JOINT BASE PEARL HARBOR-HICKAM, Hawaii --
One of the few common threads interwoven between the twenty-six nations and more than 200 aircraft participating in Rim of the Pacific 2016 is the need for fuel; a lot of it.
This is where Citizen Airmen from 507th Air Refueling Wing, Tinker Air Force Base, Oklahoma, come in to play.
“When it comes to the air piece of RIMPAC, we are here to ensure aircraft have the fuel they need to complete their mission,” said U.S. Air Force Reserve Maj. Jeff Milburn, detachment commander for the 465th Air Refueling Squadron, Tinker Air Force Base.
The crews of the 465th ARS fly and operate the KC-135R Stratotanker. The KC-135 is not only capable of conducting aerial refueling; it can also carry cargo, personnel and equipment. For mid-air refueling it can carry more than 150,000 pounds of transfer fuel.
“The sights, sounds and sheer scale of RIMPAC are unlike any military exercise in the world,” said Milburn. “Outside of the old-style operational readiness exercises, RIMPAC is one of the few opportunities we have to deploy operations, maintainers and support staff simultaneously.”
RIMPAC is held from June 30 to Aug. 4, in and around the Hawaiian Islands and Southern California. It is the world's largest international maritime exercise. Participating 507th ARW personnel are working out of Joint Base Pearl Harbor-Hickam, Hawaii.
“Unlike the ORE, RIMPAC provides our Airmen the chance to work with other branches, aircraft and nations,” Milburn added.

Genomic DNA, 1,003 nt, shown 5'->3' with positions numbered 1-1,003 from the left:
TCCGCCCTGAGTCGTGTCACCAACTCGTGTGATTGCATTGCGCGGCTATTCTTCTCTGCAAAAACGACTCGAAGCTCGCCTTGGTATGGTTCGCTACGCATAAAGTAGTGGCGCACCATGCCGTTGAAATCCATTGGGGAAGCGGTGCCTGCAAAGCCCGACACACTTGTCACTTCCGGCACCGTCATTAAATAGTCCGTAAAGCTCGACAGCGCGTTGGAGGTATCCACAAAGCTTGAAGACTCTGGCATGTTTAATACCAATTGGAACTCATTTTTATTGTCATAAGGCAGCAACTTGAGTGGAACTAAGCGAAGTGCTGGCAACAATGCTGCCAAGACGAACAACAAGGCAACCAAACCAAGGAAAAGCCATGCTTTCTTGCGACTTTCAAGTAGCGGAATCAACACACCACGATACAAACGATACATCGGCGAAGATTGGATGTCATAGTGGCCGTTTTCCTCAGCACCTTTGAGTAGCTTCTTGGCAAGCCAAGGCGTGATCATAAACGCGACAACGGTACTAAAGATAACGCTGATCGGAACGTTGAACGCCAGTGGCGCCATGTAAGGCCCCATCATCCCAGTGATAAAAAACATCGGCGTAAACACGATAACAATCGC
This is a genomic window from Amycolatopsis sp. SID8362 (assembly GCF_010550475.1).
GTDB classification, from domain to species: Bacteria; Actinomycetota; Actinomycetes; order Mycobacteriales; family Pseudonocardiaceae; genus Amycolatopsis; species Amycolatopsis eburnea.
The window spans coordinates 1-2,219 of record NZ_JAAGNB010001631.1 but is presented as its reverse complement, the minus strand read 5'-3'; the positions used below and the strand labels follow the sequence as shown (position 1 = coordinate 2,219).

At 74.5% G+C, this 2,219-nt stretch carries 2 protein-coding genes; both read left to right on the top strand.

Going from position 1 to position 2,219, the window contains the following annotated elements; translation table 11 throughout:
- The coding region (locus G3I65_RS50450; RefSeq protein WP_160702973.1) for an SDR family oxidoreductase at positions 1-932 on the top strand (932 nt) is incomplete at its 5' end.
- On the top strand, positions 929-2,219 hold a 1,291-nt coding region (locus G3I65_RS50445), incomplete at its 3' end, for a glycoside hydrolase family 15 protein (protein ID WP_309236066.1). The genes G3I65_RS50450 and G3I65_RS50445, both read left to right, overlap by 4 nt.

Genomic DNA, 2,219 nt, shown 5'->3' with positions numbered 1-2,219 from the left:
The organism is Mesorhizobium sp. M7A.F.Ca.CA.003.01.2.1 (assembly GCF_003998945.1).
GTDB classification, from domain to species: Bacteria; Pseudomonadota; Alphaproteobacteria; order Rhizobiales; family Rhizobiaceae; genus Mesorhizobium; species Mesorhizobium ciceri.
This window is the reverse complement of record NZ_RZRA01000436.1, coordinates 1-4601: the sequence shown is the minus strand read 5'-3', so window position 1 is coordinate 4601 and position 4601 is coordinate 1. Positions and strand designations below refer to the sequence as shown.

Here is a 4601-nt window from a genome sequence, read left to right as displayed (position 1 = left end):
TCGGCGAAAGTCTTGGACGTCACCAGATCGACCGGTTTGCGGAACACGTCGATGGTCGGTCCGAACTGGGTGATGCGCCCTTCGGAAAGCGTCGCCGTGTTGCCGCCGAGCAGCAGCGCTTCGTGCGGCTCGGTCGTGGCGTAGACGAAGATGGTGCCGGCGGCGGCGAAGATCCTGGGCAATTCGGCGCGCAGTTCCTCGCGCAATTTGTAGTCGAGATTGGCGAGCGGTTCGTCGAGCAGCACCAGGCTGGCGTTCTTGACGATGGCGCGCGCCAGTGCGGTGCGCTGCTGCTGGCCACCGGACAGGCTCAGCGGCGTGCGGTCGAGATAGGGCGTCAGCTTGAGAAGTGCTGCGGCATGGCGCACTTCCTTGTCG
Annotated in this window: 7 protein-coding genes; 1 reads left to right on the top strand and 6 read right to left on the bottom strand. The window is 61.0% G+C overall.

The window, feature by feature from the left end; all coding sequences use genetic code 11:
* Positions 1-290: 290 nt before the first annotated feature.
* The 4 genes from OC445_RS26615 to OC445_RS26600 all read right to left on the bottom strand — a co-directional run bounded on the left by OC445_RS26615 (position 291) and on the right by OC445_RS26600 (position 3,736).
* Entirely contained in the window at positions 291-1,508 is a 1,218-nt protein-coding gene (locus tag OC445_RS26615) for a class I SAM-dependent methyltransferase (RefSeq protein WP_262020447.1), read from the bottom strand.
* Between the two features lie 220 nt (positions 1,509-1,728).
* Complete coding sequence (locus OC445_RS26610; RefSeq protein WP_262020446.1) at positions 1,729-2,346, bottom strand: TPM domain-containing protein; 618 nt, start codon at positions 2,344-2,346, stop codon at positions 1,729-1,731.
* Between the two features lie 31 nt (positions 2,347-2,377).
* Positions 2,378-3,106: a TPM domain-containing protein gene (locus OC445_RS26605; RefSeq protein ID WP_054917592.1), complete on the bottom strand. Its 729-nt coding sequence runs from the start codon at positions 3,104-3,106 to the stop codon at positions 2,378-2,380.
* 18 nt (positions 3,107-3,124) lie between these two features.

The 507th ARW mission just isn’t all about flying. The bulk of work actually happens on the ground.
“The various systems in the aircraft are designed to be very efficient, but they have been in operation for a while and eventually things break or malfunction,” said Staff Sgt. Kurt Weisel, an aircraft electrician with 507th Maintenance Squadron. “Being an aircraft electrician is very interesting, because it gives me a chance to be involved in all the systems and solutions.”
The Stratotanker has been in use by the U.S. Air Force for more than 50 years, and the airframe is a military version of the civilian Boeing 707 passenger jet.
Weisel said he takes pride in being part of the refueling mission and keeping the jets in operation.
“Getting to come to RIMPAC is a privilege, and I think the fact the 507th ARW keeps getting invited back to provide the Navy air boss the logistical support they need speaks to how well we integrate with active duty and other branches,” said Weisel. “It’s nice to be appreciated.”
RIMPAC provides a unique training opportunity that helps participants foster and sustain the cooperative relationships that are critical to ensuring the safety of sea lanes and security on the world's oceans. RIMPAC 2016 is the 25th exercise in the series that began in 1971.